The Federal Bureau of Investigation (FBI) subseries includes correspondence, memorandums, newspaper clippings, reports, and printed materials relating to the atomic bomb, communism, criminal activities, espionage, and intelligence activities. This subseries contains many reports submitted to the White House by FBI Director J. Edgar Hoover, who was especially preoccupied with the threat of communist subversion.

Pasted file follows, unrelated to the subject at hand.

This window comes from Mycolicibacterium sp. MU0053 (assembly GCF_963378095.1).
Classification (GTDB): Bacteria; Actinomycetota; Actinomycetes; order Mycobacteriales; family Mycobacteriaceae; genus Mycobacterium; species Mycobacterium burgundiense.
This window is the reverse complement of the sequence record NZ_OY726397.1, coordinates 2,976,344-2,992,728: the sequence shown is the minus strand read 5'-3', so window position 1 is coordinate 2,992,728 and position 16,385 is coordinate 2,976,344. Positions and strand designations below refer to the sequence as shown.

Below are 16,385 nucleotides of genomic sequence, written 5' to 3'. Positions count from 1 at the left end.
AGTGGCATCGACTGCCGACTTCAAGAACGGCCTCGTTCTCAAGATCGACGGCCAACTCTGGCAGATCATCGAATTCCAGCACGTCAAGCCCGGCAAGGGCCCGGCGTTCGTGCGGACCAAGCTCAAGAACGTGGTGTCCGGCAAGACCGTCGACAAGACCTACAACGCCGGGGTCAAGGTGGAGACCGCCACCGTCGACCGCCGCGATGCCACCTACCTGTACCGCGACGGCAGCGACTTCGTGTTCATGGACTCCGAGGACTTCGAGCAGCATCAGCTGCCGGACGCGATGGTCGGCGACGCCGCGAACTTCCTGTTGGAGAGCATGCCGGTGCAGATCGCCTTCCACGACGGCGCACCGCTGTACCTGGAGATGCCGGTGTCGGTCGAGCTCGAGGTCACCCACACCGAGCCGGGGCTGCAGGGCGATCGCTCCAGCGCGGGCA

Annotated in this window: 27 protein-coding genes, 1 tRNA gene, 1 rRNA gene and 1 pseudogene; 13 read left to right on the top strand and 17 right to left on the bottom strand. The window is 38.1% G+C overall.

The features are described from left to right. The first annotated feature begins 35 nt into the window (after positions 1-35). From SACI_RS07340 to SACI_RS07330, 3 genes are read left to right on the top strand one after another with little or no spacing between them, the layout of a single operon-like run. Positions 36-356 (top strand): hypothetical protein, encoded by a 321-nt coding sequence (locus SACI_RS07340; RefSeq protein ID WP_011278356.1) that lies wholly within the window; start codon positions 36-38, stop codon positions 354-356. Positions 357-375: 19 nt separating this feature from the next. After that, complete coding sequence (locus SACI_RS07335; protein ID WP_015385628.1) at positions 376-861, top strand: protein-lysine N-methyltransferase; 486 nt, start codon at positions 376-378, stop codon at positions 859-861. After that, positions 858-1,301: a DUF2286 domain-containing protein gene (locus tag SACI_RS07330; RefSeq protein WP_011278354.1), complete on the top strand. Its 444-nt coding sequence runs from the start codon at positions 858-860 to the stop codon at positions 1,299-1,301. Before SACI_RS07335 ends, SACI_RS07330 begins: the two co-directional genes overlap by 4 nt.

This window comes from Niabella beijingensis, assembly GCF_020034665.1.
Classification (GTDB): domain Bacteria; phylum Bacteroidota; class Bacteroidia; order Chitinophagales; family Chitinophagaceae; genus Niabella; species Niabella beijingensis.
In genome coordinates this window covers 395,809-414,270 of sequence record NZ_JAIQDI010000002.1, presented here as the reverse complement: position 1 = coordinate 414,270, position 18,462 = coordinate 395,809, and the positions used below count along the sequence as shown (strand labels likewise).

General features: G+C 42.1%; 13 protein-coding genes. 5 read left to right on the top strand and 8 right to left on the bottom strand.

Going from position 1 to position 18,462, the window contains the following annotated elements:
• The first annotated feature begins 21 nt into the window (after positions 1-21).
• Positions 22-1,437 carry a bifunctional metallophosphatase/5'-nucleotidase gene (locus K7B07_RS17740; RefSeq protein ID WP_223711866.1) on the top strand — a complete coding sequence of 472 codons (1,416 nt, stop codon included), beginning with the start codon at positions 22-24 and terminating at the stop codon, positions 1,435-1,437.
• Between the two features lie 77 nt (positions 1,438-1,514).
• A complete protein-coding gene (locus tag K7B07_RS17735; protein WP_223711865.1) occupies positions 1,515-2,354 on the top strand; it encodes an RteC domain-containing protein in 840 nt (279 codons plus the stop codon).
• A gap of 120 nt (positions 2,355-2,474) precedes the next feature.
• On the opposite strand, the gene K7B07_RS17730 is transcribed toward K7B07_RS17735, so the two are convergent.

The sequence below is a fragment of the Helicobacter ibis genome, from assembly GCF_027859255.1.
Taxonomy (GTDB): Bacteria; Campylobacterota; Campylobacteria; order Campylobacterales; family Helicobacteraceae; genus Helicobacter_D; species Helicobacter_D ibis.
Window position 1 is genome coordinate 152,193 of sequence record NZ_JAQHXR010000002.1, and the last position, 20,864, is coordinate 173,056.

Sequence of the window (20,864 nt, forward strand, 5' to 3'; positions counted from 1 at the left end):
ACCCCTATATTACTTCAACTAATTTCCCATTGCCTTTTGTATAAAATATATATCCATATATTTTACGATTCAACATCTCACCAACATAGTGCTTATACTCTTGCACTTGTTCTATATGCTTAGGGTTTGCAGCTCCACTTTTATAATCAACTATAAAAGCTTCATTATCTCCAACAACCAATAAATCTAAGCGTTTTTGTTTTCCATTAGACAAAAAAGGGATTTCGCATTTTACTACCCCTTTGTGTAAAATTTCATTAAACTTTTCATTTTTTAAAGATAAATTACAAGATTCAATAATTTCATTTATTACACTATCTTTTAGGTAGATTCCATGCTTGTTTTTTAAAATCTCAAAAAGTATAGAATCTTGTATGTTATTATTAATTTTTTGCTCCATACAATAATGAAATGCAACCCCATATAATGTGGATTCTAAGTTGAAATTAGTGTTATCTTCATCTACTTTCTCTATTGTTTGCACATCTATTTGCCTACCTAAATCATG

The Foreign Affairs subseries contains many important and sensitive materials documenting U.S. foreign policy as it was conducted at the highest level of the government during the Truman administration. The subseries includes cables, correspondence, handwritten notes, itineraries, maps, memorandums, minutes of meetings, newspaper clippings, photographs, press releases, printed materials, reports, schedules, speeches, telegrams, and transcripts pertaining to Asia, statehood for Alaska, military bases, the Berlin Crisis, the occupation of Germany, the Palestine issue, reparations, the Truman Doctrine, the United Nations, the Suez Canal, Latin America, Lend-Lease, and Puerto Rico. Also included is correspondence and documents relating to meetings with government officials from Saudi Arabia, Argentina, Australia, Austria, Belgium, Brazil, Chile, China, Ecuador, France, India, Iran, Iraq, Italy, the Netherlands, New Zealand, Russia, Sweden, Turkey, Yugoslavia, and many other nations. Of particular significance in this subseries are telegrams from the U.S. government to its diplomatic representatives in capitals around the world.